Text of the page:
Merging the oral and written word

LINGUISTIC ISSUES: The four-day language festival had an array of interesting literary sessions and cultural performances

Seventy-year-old, Om Prakash Pandey is a live-wire when it comes to performing Alha-Udal - a traditional form of storytelling in Awadhi language. His performance as part of the recently concluded Samanvay - Indian Languages Festival, along with others reflected the rich tradition of oral literature in the sub-continent.

The third edition of the four-day language festival at India Habitat Centre was a melange of written and oral words where the interactions between writers kept the book lovers engaged in the day time and performances such as Alha-Udal and Dastangoi nourished their thoughts in the evening. A wonderful blend of varied forms of storytelling, the performances in the evening were a golden chance for those who want to witness the fading trend of storytelling culture.

After all, these too emanate from the concept of ‘language’ which forms the essence of Samanvay. But apart from being a confluence of only languages, this edition of festival was also a convergence of different forms of art. From the opening day onwards, there was an interesting array of sessions lined up. While popular names such as Gulzar and Mahesh Bhatt garnered more numbers, the regional littérateaurs were a hit among audiences who travelled from different parts of the country to be a part of this historic confluence.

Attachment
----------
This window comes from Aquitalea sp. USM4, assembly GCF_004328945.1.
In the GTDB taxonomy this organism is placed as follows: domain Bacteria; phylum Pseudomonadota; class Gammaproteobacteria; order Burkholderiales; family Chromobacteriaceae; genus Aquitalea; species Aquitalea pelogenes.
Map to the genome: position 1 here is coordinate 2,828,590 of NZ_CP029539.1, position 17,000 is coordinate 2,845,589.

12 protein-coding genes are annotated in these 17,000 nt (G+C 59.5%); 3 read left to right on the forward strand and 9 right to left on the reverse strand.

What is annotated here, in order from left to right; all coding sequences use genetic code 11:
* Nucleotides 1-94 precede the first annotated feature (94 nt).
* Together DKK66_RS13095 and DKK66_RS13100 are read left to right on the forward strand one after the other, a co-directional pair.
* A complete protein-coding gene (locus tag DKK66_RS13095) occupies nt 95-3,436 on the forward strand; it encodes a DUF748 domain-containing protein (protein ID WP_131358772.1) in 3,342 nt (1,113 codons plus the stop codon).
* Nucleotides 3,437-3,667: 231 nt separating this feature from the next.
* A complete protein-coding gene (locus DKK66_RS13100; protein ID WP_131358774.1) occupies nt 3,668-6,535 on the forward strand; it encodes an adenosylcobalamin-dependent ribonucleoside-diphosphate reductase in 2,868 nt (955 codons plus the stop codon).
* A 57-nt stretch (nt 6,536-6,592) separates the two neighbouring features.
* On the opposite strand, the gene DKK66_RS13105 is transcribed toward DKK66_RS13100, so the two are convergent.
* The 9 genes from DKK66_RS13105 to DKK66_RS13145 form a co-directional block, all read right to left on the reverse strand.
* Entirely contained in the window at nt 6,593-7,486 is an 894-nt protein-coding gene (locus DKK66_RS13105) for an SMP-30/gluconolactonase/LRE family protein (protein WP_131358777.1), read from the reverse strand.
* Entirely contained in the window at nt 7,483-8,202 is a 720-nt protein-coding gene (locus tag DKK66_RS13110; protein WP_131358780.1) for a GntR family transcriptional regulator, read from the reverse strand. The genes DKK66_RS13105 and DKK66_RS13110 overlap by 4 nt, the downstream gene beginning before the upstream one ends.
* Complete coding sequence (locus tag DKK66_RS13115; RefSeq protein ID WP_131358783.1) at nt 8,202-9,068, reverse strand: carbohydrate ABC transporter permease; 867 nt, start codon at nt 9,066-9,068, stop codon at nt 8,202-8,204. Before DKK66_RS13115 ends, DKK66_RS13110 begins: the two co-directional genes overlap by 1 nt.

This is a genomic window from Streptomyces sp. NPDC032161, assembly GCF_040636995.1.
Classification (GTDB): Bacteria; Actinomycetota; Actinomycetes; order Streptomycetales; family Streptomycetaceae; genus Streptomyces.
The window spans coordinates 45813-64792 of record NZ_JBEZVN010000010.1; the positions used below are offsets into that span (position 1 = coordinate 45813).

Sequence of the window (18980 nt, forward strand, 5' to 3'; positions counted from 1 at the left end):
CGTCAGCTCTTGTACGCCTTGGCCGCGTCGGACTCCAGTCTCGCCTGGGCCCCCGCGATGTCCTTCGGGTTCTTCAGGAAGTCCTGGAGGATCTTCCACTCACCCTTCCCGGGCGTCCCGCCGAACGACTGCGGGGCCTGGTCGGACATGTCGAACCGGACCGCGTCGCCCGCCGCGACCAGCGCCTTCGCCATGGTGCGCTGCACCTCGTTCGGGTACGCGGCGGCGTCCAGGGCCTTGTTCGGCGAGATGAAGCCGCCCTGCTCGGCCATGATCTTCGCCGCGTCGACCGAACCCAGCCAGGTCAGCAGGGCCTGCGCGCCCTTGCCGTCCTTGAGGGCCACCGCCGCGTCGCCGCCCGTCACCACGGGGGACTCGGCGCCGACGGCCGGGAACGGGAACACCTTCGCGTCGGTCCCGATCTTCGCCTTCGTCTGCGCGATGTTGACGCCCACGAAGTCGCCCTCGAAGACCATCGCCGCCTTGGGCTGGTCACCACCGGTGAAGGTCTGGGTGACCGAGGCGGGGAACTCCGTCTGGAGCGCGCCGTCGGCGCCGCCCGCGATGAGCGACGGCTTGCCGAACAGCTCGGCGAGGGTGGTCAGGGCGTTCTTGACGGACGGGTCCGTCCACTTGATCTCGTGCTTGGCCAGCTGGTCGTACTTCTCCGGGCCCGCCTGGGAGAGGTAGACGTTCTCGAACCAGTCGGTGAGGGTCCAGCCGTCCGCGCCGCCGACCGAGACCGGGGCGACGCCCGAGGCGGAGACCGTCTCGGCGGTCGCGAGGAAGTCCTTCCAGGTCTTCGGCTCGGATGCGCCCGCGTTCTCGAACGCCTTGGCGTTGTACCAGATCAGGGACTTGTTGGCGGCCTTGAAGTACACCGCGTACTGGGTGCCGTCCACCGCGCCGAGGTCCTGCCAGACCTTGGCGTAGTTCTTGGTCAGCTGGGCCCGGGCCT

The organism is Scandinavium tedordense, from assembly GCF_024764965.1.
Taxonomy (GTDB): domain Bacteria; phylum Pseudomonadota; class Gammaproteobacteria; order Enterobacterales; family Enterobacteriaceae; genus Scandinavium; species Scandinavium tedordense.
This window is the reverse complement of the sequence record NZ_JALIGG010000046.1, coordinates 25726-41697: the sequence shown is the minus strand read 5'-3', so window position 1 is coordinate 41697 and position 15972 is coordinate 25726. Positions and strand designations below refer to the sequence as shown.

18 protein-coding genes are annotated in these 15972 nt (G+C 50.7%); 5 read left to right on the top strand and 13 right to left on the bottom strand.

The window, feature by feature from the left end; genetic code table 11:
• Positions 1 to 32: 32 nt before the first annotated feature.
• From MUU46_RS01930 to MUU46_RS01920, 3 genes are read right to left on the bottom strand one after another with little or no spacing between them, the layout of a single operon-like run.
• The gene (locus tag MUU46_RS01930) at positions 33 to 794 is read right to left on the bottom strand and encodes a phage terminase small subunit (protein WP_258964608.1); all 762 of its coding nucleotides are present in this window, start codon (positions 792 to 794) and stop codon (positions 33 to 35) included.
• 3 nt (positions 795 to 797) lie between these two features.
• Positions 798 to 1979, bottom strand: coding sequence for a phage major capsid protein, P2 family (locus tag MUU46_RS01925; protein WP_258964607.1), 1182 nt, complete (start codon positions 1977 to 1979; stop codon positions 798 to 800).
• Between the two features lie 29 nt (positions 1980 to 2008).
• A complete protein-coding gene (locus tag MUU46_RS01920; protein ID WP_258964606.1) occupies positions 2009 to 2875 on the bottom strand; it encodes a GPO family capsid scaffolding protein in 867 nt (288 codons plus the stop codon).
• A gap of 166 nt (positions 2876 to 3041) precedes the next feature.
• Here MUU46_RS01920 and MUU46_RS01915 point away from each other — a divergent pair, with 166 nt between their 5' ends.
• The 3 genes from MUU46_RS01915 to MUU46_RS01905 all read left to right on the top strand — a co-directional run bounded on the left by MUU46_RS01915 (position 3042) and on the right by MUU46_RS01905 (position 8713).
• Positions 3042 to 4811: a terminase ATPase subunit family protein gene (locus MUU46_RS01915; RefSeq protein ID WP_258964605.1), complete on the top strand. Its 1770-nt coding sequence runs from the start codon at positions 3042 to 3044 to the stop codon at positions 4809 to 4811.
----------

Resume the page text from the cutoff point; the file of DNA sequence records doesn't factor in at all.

The poetry session - Reclaiming the Earth was the highlight on day one “where Tenzin Tsundue, Prakash Uday, Sushma Asur and Prabhat were brought together on one platform and showcased their poetic skills in their native languages,” shares Satyanand Nirupam, creative director of Samanvay, declaring it as his favourite session.

While the second day had separate sessions dedicated to Rajasthani, Telugu and Khasi languages, the Bhojpuri and English languages were the highlight on the third day. These had the presence of renowned personalities who brainstormed at length, on various issues pertaining to languages.

The final day kicked off with writer-activist Shuddhabrata Sengupta opining on civil society and its activism. The session dealt with the challenges faced in speaking on behalf of people and the problem of representation in a democratic system that runs on representation. The following session saw a lively discussion on the oral literary languages of Karnataka which was joined by folklorist Chinappa Gowda, eminent Kodava writer and scholar Rekha Vasanth, Konkani writer Jayavantha Nayak and BM Haneef.

The session on ‘Small Cities, Big Dreams’ that followed was joined by actor Piyush Mishra, actress Shilpa Shukla, author Omair Ahmad and journalist Ravish Kumar. It turned out to be highly amusing for the audience with the panelists recalling their memories and their opinions about the small cities they hailed from.

But the festival was not just about intellectualism, also about celebrating our rich culture of languages and their coming together in various forms. It won’t be long when these sessions will be documented and archived to acquaint the future generations with our fading cultural heritage!

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